How Soups Are Eaten In France And Italy (with Traditional Recipes)

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How Soups Are Eaten In France And Italy (with Traditional Recipes)
How Soups Are Eaten In France And Italy (with Traditional Recipes)

Video: How Soups Are Eaten In France And Italy (with Traditional Recipes)

Video: How Soups Are Eaten In France And Italy (with Traditional Recipes)
Video: Italian Grandma Makes Minestrone Soup 2023, June

Soup is a unique dish that can be classified into several categories, depending on its base and ingredients: it can be an appetizer, a main course, or even a dessert. Soups are common in many countries and curiously reflect the culture of a particular region. They differ in serving temperature, in the main component and in the liquid on the basis of which the dish is prepared. The very same word "soup" comes from the Latin supp - "bread soaked in broth."

As for me, I grew up in the South of France in an Italian family - the perfect combination for a career as a chef, which certainly influenced my taste. The origins of the dishes in this region go back to Ancient Rome. The recipe, of course, underwent transformation, but only until the 18th century - it is curious that since then practically nothing has changed. The so-called traditional dishes that we know now date from this time.

Despite the fact that both France and Italy belong to the same Romanesque culture, the gastronomic component of these countries varies greatly depending on the region. However, in both countries, soups are traditionally served for dinner: they are light, good for digestion and give a feeling of fullness.

I would like to share with you the unchanging classics - recipes for onion soup (soupe al'oignon) and minestrone (minestrone).

French onion soup

I don't think anyone would argue that onion soup is traditionally a French culinary tradition. There are many legends about the origin of this dish, but we can only say for certain that it was first cooked in Lyon, the Rhône-Alpes region, where since ancient times dishes were prepared exclusively with onions, which were most cultivated there.

This is a beef broth soup with caramelized onions, cheese and croutons. Serve it hot. A very simple dish to prepare, at the same time filling and tasty. What's more, it is quite unusual due to the fact that it is a soup based on one product - onions - which is traditionally considered a complementary ingredient.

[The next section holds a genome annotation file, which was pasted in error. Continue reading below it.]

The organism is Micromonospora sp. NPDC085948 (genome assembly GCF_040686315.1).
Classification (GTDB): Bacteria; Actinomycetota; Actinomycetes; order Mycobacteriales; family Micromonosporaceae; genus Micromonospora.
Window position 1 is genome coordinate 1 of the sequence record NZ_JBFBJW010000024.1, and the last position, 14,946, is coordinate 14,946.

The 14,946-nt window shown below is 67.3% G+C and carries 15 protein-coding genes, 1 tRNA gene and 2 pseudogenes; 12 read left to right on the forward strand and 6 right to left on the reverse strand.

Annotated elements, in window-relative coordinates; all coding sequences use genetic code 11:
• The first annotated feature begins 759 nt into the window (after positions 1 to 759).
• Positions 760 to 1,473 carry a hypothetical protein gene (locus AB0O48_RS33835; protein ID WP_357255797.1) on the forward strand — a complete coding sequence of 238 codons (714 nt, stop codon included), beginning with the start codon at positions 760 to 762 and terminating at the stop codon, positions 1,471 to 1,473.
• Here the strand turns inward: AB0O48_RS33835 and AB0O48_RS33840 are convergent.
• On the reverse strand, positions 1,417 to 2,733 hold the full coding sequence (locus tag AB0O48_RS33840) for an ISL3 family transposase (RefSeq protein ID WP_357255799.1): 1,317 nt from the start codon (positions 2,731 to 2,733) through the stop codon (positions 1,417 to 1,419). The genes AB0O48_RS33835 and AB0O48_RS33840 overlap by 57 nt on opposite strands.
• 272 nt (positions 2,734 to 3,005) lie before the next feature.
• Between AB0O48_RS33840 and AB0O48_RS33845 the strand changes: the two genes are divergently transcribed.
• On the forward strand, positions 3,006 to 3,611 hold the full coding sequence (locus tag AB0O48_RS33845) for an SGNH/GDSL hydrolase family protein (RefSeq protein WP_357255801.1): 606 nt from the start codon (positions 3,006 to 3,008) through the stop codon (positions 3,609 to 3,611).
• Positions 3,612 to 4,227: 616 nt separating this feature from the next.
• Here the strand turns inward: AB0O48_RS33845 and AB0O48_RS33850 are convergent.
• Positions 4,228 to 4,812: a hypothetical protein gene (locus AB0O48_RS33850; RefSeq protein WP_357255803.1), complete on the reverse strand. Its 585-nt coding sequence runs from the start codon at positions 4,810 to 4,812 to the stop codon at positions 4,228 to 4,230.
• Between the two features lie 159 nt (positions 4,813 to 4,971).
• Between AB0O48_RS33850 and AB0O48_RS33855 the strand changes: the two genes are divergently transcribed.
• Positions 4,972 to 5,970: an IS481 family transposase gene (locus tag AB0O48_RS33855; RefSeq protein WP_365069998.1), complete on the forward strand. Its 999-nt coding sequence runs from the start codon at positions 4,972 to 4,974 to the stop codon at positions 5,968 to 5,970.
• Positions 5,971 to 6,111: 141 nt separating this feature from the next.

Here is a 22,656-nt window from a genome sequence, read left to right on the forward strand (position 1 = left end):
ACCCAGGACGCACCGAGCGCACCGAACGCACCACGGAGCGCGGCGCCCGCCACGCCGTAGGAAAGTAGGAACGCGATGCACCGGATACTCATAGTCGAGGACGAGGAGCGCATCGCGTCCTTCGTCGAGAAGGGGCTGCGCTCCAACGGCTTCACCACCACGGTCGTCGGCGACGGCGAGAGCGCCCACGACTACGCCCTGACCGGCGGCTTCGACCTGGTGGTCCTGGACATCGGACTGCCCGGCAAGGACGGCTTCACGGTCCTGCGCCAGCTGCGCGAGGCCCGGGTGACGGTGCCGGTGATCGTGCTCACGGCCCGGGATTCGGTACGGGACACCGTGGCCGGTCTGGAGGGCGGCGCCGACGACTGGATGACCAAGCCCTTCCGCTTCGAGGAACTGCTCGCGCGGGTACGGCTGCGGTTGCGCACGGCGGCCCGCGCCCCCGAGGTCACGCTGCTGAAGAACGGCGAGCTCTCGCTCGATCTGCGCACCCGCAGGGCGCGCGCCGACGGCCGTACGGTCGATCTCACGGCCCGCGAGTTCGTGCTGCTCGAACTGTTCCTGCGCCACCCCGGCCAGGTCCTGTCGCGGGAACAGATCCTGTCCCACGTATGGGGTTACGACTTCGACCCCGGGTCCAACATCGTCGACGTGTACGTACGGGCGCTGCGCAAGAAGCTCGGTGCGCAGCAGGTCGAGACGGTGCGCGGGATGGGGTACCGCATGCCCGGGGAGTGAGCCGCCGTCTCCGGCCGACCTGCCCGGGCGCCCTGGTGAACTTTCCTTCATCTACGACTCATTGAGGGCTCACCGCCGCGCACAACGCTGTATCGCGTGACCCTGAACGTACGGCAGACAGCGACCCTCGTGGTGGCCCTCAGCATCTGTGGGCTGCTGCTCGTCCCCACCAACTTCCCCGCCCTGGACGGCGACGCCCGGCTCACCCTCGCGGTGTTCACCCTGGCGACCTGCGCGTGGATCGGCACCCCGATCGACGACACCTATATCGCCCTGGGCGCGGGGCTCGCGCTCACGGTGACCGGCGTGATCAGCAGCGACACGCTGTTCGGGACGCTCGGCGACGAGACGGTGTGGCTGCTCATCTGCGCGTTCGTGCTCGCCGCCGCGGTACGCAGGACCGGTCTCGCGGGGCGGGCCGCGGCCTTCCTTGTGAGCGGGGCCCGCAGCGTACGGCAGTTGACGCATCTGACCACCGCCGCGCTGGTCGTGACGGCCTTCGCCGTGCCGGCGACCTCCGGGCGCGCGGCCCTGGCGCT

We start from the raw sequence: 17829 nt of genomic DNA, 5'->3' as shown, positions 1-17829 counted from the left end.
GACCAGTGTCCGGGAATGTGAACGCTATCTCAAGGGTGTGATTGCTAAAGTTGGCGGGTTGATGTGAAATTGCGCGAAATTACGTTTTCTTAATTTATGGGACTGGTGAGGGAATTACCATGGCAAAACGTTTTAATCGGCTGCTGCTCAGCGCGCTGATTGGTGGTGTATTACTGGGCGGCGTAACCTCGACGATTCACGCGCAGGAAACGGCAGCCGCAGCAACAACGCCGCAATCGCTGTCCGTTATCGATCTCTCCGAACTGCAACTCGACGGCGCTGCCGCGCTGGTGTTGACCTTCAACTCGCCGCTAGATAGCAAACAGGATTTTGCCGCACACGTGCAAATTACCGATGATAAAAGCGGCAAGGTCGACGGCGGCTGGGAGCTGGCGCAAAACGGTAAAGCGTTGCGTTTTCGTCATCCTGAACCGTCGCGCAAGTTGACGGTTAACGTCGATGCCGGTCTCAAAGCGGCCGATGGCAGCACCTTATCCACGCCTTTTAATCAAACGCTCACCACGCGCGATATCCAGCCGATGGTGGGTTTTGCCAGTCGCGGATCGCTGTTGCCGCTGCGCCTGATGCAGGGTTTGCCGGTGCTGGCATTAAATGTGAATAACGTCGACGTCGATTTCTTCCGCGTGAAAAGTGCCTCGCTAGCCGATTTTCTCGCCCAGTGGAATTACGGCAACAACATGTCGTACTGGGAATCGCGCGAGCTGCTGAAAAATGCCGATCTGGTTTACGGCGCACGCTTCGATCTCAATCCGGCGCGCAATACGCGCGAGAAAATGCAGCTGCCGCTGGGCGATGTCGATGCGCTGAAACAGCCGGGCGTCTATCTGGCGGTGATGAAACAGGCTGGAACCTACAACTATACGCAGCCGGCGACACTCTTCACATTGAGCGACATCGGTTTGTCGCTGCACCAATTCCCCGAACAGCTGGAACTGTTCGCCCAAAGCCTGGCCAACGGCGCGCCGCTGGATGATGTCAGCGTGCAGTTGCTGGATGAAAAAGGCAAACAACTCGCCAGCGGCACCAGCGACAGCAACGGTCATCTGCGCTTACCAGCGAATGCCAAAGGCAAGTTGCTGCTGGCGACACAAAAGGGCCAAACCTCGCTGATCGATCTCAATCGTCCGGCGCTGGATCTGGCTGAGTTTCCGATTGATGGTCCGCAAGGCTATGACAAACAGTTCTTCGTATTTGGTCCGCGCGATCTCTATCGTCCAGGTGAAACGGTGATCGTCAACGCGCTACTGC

• 1.5 l homemade beef broth
  • 1 kg of onions
  • 250 ml dry white wine
  • 140g Gruyère cheese (or any other hard cheese)
  • 50 gr butter
  • 15 ml olive oil
  • 40 g flour
  • 4-8 slices of white bread
  • 2 cloves of garlic
  • 5 grams of sugar
  • Salt and pepper to taste

Cooking method:

Heat olive oil and butter in a large skillet. Add thinly sliced onion and sauté with the lid closed for 10 minutes. Sprinkle with sugar and continue cooking for another 20 minutes, stirring frequently, until the onions are completely soft and caramelized. It should take on a rich brown color, but be careful not to let it burn.

Chop the garlic thinly and add to the onion. Then sprinkle with flour and mix well.

Increase the heat and gradually pour in the wine, stirring constantly, and then the broth. Cover and cook for 15-20 minutes.

Toast the bread before serving. Divide the soup into fireproof bowls or pots. Place the bread on top of the soup, sprinkle with grated cheese and grill in the oven until the cheese is melted.

The dish is ready!

Italian minestrone

Thanks to unbreakable Italian traditions, minestrone, unlike onion soup, has changed little since the days of the ancient Romans. The use of exclusively local products was especially important in the south of the country, where the poorest people lived. Now this is no longer the case, but, in my opinion, the best minestrone is still being prepared in this region. An abundance of vegetables, pasta or rice is a real complete meal. Ingredients can vary, but usually this soup is made with beans, carrots, celery, tomatoes, onions and, of course, broth. It is also served hot.

I must say, in France, in Provence, there is a similar soup - pisto, but minestrone is definitely an Italian dish.



  • 2 L vegetable stock or homemade chicken stock
  • 400 gr beans (canned can be used)
  • 400 gr tomatoes (canned can be used)
  • ½ savoy cabbage or white cabbage
  • 140 gr spaghetti
  • 2 large potatoes
  • 80 gr fresh basil
  • 80 gr tomato paste
  • 3 large carrots
  • 1 pc red onion
  • 4 stalks of celery
  • 50 ml olive oil
  • 2 cloves of garlic
  • Salt and pepper to taste
  • Grated Parmesan (optional)

Cooking method:

Chop all vegetables finely.

Heat oil in a deep skillet or in a saucepan and add prepared vegetables, except for tomatoes and cabbage. Cook over high heat for 5 minutes. Add tomato paste, broth and tomatoes - mix everything. Bring to a boil, then reduce heat and continue cooking, covered, for 10-15 minutes.

Break the spaghetti to make a short pasta. Add to vegetables with beans and cook for another 10 minutes. Add cabbage in the last 5 minutes of cooking. Then basil, salt and pepper to taste.

Sprinkle with grated Parmesan before serving.

Enjoy your meal!

Photo: Getty Images

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